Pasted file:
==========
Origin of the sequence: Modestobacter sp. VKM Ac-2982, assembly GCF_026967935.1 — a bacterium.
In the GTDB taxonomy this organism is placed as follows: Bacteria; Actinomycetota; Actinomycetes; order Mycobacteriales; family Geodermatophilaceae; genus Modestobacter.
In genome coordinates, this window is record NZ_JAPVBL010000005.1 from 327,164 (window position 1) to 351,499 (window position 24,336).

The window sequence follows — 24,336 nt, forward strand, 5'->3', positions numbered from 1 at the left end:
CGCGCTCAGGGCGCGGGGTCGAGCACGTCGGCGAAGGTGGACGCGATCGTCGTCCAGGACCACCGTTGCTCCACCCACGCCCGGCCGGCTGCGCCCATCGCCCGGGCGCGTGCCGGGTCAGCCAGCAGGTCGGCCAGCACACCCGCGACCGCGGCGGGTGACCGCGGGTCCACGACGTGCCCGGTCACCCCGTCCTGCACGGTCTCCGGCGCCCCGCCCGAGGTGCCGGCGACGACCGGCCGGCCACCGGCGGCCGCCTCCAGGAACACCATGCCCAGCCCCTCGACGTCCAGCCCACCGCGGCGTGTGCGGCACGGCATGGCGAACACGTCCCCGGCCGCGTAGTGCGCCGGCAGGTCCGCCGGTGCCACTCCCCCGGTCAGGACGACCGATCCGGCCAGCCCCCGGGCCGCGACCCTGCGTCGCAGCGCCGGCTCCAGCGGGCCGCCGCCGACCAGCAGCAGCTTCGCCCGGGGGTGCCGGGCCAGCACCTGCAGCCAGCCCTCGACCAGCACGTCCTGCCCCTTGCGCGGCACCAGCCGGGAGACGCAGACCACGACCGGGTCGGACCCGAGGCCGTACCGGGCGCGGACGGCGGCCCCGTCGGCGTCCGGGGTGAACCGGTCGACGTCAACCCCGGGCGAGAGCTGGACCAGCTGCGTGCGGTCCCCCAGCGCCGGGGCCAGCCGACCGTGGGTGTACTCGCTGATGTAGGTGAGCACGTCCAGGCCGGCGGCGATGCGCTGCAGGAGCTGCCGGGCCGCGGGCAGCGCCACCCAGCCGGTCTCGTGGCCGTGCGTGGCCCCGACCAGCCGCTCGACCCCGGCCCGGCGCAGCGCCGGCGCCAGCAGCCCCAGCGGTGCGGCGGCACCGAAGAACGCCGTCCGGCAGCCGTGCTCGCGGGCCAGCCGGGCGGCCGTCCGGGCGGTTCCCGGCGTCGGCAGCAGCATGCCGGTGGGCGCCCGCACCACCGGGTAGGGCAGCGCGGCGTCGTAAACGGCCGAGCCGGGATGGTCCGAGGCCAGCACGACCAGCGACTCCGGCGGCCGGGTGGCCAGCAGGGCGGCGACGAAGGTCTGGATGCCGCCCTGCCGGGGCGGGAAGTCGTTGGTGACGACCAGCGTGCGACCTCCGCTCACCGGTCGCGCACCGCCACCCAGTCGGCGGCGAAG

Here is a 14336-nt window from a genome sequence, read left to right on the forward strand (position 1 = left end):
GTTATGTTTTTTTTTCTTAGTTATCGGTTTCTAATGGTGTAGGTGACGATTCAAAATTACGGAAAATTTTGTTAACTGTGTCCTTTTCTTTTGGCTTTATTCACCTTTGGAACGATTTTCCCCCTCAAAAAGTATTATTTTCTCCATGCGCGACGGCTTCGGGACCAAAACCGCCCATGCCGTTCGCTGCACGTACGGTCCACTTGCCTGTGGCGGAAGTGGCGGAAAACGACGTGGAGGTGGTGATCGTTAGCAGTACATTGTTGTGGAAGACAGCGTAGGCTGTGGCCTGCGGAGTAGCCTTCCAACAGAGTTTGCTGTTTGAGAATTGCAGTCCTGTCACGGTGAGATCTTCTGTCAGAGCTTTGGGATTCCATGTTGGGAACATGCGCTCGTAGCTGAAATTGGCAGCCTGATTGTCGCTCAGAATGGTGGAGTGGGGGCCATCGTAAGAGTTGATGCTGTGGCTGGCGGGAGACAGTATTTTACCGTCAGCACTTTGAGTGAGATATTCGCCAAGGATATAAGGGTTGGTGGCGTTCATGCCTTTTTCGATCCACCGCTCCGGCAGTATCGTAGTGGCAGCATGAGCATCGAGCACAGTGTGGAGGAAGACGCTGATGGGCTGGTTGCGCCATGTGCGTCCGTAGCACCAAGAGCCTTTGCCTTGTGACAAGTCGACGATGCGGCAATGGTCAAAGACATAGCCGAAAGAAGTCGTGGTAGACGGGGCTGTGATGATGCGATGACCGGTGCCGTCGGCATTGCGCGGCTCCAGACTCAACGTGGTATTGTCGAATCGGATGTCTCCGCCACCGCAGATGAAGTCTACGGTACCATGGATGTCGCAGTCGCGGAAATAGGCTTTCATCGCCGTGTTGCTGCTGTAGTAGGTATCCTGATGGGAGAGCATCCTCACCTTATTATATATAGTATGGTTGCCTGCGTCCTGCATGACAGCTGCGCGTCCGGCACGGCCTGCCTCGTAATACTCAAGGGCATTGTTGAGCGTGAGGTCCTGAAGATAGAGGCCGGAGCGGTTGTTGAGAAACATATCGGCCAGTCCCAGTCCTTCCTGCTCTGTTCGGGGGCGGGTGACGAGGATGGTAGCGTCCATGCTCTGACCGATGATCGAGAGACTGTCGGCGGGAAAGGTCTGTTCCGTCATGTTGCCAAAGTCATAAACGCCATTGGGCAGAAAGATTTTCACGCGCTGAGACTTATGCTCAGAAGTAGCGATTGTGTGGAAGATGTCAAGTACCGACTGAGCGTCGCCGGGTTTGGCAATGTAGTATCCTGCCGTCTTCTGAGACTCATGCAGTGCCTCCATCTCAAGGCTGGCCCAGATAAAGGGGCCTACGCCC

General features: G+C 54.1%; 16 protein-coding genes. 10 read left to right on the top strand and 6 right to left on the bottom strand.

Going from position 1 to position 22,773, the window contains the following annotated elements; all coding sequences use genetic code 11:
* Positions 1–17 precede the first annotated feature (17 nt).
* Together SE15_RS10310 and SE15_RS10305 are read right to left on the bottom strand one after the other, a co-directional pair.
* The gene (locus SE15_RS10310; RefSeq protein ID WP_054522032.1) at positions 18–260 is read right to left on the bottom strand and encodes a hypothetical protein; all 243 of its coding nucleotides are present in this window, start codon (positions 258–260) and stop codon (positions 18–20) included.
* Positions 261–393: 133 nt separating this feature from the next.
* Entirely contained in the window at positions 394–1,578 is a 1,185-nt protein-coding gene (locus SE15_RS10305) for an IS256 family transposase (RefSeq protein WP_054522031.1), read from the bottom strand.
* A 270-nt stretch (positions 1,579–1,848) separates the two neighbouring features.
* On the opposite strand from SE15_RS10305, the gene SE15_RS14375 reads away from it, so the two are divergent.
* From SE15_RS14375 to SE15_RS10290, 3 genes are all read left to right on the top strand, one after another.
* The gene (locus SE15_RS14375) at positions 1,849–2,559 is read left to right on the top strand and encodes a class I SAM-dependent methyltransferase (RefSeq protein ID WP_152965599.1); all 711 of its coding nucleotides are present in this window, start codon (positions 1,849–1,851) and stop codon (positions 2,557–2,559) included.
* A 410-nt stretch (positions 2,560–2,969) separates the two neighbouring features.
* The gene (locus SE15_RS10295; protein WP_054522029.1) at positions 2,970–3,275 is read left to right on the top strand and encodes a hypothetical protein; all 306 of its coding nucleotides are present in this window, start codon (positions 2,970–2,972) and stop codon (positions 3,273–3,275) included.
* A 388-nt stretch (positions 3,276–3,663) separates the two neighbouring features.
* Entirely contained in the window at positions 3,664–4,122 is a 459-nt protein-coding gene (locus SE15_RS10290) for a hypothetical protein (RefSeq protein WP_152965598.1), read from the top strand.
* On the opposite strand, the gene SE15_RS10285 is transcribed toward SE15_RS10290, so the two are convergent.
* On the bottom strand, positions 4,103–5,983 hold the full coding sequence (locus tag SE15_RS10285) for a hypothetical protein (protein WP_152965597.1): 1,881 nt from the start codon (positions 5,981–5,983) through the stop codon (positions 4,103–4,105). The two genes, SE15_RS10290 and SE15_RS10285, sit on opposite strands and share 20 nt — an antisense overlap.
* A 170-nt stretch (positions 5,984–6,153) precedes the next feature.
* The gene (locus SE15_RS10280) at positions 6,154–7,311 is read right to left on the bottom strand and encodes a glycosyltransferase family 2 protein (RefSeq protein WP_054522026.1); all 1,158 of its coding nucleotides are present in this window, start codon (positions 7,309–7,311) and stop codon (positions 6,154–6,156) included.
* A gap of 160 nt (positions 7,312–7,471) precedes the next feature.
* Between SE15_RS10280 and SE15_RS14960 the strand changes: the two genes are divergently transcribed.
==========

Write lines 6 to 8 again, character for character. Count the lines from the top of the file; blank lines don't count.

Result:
Here is a 14336-nt window from a genome sequence, read left to right on the forward strand (position 1 = left end):
GTTATGTTTTTTTTTCTTAGTTATCGGTTTCTAATGGTGTAGGTGACGATTCAAAATTACGGAAAATTTTGTTAACTGTGTCCTTTTCTTTTGGCTTTATTCACCTTTGGAACGATTTTCCCCCTCAAAAAGTATTATTTTCTCCATGCGCGACGGCTTCGGGACCAAAACCGCCCATGCCGTTCGCTGCACGTACGGTCCACTTGCCTGTGGCGGAAGTGGCGGAAAACGACGTGGAGGTGGTGATCGTTAGCAGTACATTGTTGTGGAAGACAGCGTAGGCTGTGGCCTGCGGAGTAGCCTTCCAACAGAGTTTGCTGTTTGAGAATTGCAGTCCTGTCACGGTGAGATCTTCTGTCAGAGCTTTGGGATTCCATGTTGGGAACATGCGCTCGTAGCTGAAATTGGCAGCCTGATTGTCGCTCAGAATGGTGGAGTGGGGGCCATCGTAAGAGTTGATGCTGTGGCTGGCGGGAGACAGTATTTTACCGTCAGCACTTTGAGTGAGATATTCGCCAAGGATATAAGGGTTGGTGGCGTTCATGCCTTTTTCGATCCACCGCTCCGGCAGTATCGTAGTGGCAGCATGAGCATCGAGCACAGTGTGGAGGAAGACGCTGATGGGCTGGTTGCGCCATGTGCGTCCGTAGCACCAAGAGCCTTTGCCTTGTGACAAGTCGACGATGCGGCAATGGTCAAAGACATAGCCGAAAGAAGTCGTGGTAGACGGGGCTGTGATGATGCGATGACCGGTGCCGTCGGCATTGCGCGGCTCCAGACTCAACGTGGTATTGTCGAATCGGATGTCTCCGCCACCGCAGATGAAGTCTACGGTACCATGGATGTCGCAGTCGCGGAAATAGGCTTTCATCGCCGTGTTGCTGCTGTAGTAGGTATCCTGATGGGAGAGCATCCTCACCTTATTATATATAGTATGGTTGCCTGCGTCCTGCATGACAGCTGCGCGTCCGGCACGGCCTGCCTCGTAATACTCAAGGGCATTGTTGAGCGTGAGGTCCTGAAGATAGAGGCCGGAGCGGTTGTTGAGAAACATATCGGCCAGTCCCAGTCCTTCCTGCTCTGTTCGGGGGCGGGTGACGAGGATGGTAGCGTCCATGCTCTGACCGATGATCGAGAGACTGTCGGCGGGAAAGGTCTGTTCCGTCATGTTGCCAAAGTCATAAACGCCATTGGGCAGAAAGATTTTCACGCGCTGAGACTTATGCTCAGAAGTAGCGATTGTGTGGAAGATGTCAAGTACCGACTGAGCGTCGCCGGGTTTGGCAATGTAGTATCCTGCCGTCTTCTGAGACTCATGCAGTGCCTCCATCTCAAGGCTGGCCCAGATAAAGGGGCCTACGCCC

General features: G+C 54.1%; 16 protein-coding genes. 10 read left to right on the top strand and 6 right to left on the bottom strand.